California was deluged by damaging atmospheric rivers last year and now the Golden State must brace for two more on the way this week.
The photo below, taken Tuesday afternoon by the National Oceanic and Atmospheric Administration's GOES-West satellite, shows a massive storm approaching from the west.
The "Pineapple Express" atmospheric river gets its name from the tropical moisture it carries from the ocean near Hawaii to the mainland.
Last year's dozens of atmospheric rivers brought much-needed rain and snow to a parched California, but also caused widespread flooding.
Now, state officials are getting the word out that power outages and flooding may be coming with the incoming two atmospheric rivers.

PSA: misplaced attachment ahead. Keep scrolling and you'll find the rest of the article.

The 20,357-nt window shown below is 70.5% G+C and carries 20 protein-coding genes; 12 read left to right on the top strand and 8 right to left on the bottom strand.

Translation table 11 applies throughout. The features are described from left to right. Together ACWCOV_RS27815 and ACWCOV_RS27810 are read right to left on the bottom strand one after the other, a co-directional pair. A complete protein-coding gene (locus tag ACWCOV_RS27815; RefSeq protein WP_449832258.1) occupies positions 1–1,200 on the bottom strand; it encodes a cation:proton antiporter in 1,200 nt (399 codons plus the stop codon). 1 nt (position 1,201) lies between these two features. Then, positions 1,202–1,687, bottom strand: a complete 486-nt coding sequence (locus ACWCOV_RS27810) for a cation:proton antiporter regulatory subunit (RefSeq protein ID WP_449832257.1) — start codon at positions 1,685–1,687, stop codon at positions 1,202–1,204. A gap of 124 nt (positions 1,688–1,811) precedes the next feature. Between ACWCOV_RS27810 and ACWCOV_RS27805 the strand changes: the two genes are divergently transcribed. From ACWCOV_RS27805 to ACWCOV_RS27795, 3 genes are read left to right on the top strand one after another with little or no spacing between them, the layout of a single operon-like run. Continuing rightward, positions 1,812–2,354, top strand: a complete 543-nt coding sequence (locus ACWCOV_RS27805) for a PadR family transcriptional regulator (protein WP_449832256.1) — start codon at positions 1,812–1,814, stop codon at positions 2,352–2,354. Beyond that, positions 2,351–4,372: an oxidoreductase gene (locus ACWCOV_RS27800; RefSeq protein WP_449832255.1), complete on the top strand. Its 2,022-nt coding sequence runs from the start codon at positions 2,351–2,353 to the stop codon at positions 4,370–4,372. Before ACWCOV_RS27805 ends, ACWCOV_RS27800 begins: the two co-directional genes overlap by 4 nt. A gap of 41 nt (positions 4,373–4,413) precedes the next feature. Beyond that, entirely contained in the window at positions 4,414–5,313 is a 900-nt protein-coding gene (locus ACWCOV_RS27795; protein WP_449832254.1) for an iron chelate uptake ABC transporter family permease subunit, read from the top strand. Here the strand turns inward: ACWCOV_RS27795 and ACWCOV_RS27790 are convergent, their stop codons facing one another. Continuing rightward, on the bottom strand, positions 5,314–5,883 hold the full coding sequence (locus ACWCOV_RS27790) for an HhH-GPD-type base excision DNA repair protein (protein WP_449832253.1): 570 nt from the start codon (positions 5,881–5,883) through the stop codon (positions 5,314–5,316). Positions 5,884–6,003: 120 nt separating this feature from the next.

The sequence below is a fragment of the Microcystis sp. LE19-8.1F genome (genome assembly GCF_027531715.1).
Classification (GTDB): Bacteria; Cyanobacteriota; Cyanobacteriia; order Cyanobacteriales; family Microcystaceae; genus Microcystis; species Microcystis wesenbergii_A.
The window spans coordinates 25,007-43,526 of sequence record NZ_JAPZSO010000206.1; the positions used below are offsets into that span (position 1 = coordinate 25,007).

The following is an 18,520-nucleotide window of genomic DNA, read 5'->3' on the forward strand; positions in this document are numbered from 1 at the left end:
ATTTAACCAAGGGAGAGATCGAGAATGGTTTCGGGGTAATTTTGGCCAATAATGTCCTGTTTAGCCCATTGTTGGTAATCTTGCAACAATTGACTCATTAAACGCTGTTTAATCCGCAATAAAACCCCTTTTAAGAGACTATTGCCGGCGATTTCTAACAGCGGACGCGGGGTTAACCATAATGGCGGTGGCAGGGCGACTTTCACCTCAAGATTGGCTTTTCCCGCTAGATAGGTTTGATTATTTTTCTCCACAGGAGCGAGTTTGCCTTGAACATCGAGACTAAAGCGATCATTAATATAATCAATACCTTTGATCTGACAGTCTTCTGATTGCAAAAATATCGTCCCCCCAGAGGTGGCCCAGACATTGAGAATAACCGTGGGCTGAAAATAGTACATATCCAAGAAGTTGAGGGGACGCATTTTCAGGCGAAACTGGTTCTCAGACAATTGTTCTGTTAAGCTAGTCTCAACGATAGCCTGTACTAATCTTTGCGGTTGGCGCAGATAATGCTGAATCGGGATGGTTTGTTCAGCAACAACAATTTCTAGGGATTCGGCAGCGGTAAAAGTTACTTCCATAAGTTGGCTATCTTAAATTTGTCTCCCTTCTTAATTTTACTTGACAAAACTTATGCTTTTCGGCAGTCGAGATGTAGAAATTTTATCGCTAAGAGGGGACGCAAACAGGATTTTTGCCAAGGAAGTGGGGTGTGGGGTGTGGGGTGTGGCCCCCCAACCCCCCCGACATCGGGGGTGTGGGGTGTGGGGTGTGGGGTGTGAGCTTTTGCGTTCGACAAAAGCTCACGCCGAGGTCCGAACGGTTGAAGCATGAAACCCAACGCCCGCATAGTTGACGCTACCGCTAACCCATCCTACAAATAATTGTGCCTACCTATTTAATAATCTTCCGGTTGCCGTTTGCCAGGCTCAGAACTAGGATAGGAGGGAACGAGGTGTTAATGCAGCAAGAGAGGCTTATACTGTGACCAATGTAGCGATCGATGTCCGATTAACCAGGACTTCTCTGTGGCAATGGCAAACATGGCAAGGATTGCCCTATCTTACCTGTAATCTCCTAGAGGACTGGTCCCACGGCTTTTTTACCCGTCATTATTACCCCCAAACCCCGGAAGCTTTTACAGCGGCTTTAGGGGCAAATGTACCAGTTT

“The state is working around the clock with our local partners to deploy life-saving equipment and resources statewide,” Gov. Gavin Newsom said in a statement. “With more storms on the horizon, we’ll continue to mobilize every available resource to protect Californians.”
The photo below, taken Wednesday morning, shows the storm system reaching the West Coast and beginning to dump on Northern California, Oregon and Washington.
Showers have already begun in Northern California, with the storm's landfall progressing south in the next 24 hours, experts said.
By Thursday morning, the Central Valley and Southern California are expected to get several inches of rain, and snow at higher altitudes.
The forecast for Friday and Saturday predicts a reprieve for Southern California, but not for long.
The next atmospheric river, projected to be even more powerful, is expected to hit the state Sunday.
This story originally appeared in Los Angeles Times.